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Products for grant GI-259366-18

GI-259366-18
Slavery at Jefferson's Monticello: Paradox of Liberty
Emilie Johnson, Monticello

Grant details: https://apps.neh.gov/publicquery/main.aspx?f=1&gn=GI-259366-18

Slavery at Jefferson’s Monticello: Paradox of Liberty (updated exhibition) (Exhibition)
Title: Slavery at Jefferson’s Monticello: Paradox of Liberty (updated exhibition)
Curator: Emilie Johnson
Abstract: Slavery at Jefferson’s Monticello: Paradox of Liberty is an exhibition that uses Monticello, the home and plantation of Thomas Jefferson, as a lens through which to explore the dilemma of slavery and the lives of the enslaved families and their descendants. Thomas Jefferson’s iconic words in the Declaration of Independence—“all men are created equal”—inaugurated a new nation defined by principles of freedom and self-government, while a fifth of the population remained enslaved. Jefferson called slavery “an abominable crime,” yet he owned 607 people over the course of his lifetime. This exhibition uses the power of place and ideas at Monticello to grapple with the paradox of slavery in an age of liberty. Most notably, Slavery at Jefferson’s Monticello brings individuals and families out of the shadows of chattel slavery, pulling from more than 50 years of archaeology, documentary research, and oral histories to fill in the critical human dimension missing from many resources on slavery in the United States. Through the exhibition, visitors can “meet” members of six families who lived and labored at Monticello, as well as their descendants. Their family stories form a narrative arc from slavery to freedom that reflects the trajectory of the nation at large – our ongoing journey to realize the foundational promise that “all men are created equal.”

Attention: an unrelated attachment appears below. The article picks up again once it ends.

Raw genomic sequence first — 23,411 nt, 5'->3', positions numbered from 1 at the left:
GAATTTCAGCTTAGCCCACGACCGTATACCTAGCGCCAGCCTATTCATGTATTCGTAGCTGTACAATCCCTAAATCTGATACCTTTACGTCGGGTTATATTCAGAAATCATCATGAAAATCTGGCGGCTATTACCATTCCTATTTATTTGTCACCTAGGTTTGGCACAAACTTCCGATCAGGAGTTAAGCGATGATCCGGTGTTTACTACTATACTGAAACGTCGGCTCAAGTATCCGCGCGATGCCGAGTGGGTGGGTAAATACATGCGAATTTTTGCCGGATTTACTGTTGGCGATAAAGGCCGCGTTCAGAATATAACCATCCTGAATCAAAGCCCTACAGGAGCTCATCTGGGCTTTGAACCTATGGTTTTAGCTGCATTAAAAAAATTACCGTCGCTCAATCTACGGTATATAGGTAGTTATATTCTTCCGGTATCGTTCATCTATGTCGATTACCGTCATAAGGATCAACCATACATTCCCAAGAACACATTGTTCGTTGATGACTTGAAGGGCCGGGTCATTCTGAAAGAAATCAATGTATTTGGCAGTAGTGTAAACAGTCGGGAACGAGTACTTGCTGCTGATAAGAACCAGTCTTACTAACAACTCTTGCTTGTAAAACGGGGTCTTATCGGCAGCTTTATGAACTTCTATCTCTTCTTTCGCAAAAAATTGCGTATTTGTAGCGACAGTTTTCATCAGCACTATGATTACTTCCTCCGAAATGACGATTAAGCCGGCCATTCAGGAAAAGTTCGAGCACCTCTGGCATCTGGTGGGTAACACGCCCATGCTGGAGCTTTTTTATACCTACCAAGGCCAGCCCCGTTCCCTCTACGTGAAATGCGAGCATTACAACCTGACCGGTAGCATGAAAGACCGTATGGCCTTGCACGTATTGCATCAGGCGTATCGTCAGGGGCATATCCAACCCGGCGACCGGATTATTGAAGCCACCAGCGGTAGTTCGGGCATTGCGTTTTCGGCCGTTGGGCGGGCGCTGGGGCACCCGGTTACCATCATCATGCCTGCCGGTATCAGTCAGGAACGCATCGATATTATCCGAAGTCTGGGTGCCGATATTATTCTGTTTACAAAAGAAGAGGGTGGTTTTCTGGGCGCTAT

Year: 2018
Primary URL: https://www.monticello.org/slavery-at-monticello
Primary URL Description: How could the author of the Declaration of the Independence own slaves? How could twenty percent of the population of the new United States, founded on the principles of liberty and equality, live in bondage? What was life like for enslaved people in the early republic? This online exhibition uses Monticello as a lens through which to examine these questions.

Monticello and the Legacies of Slavery (Exhibition)
Title: Monticello and the Legacies of Slavery
Curator: Emilie Johnson
Curator: Niya Bates
Abstract: In 11 freestanding panels, Monticello and the Legacies of Slavery examines the experience of slavery at Monticello as well as its painful legacies, among them the burdens of inequality still carried by many people of color in the United States. It has been specifically designed to bring the power of place and ideas at Monticello to schools, libraries, and other community venues across the country and draws heavily from material gathered through the Getting Word Oral History Project, amplifying the voices of descendants of Monticello’s enslaved community. In addition to the enslaved families of Monticello, including Sally Hemings and her children, the exhibition introduces the Monticello plantation, Jefferson’s attitudes on race and slavery, and stories from the Getting Word Oral History Project – establishing an overall narrative arc from slavery to freedom and the continuing struggle for equity
Year: 2019

Monticello and the Legacies of Slavery project assistant (Staff/Faculty/Fellow Position)
Name: Monticello and the Legacies of Slavery project assistant
Abstract: Mary Mason Williams Foukal has been engaged to work on finalizing the content and design of Monticello and the Legacies of Slavery, the 11-panel pop up exhibition supported by the grant. She is also working to secure venues.
Year: 2019

Slavery and Its Impact (Public Lecture or Presentation)
Title: Slavery and Its Impact
Abstract: Gayle Jessup White leads a discussion of slavery and its legacies, using her family's history as a lens through which to view the institution.
Author: Gayle Jessup White
Date: 09/22/2018
Location: Southern Methodist University, Dallas TX

A Dialogue with Descendants of Monticello's Enslaved Community (Public Lecture or Presentation)
Title: A Dialogue with Descendants of Monticello's Enslaved Community
Abstract: Gayle Jessup White leads a roundtable discussion of descendants of Monticello's enslaved community reflecting on their family histories and how they've learned about their ancestors.
Author: Gayle Jessup White
Date: 01/18/2019
Location: Lincoln High School, Dallas TX

A Dialogue with Descendants of Monticello's Enslaved Community (Public Lecture or Presentation)
Title: A Dialogue with Descendants of Monticello's Enslaved Community
Abstract: Gayle Jessup White leads a roundtable discussion of descendants of Monticello's enslaved community reflecting on their family histories and how they've learned about their ancestors.
Author: Gayle Jessup White
Date: 01/19/2019
Location: African American Museum, Dallas TX

An Evening with Gayle Jessup (Public Lecture or Presentation)
Title: An Evening with Gayle Jessup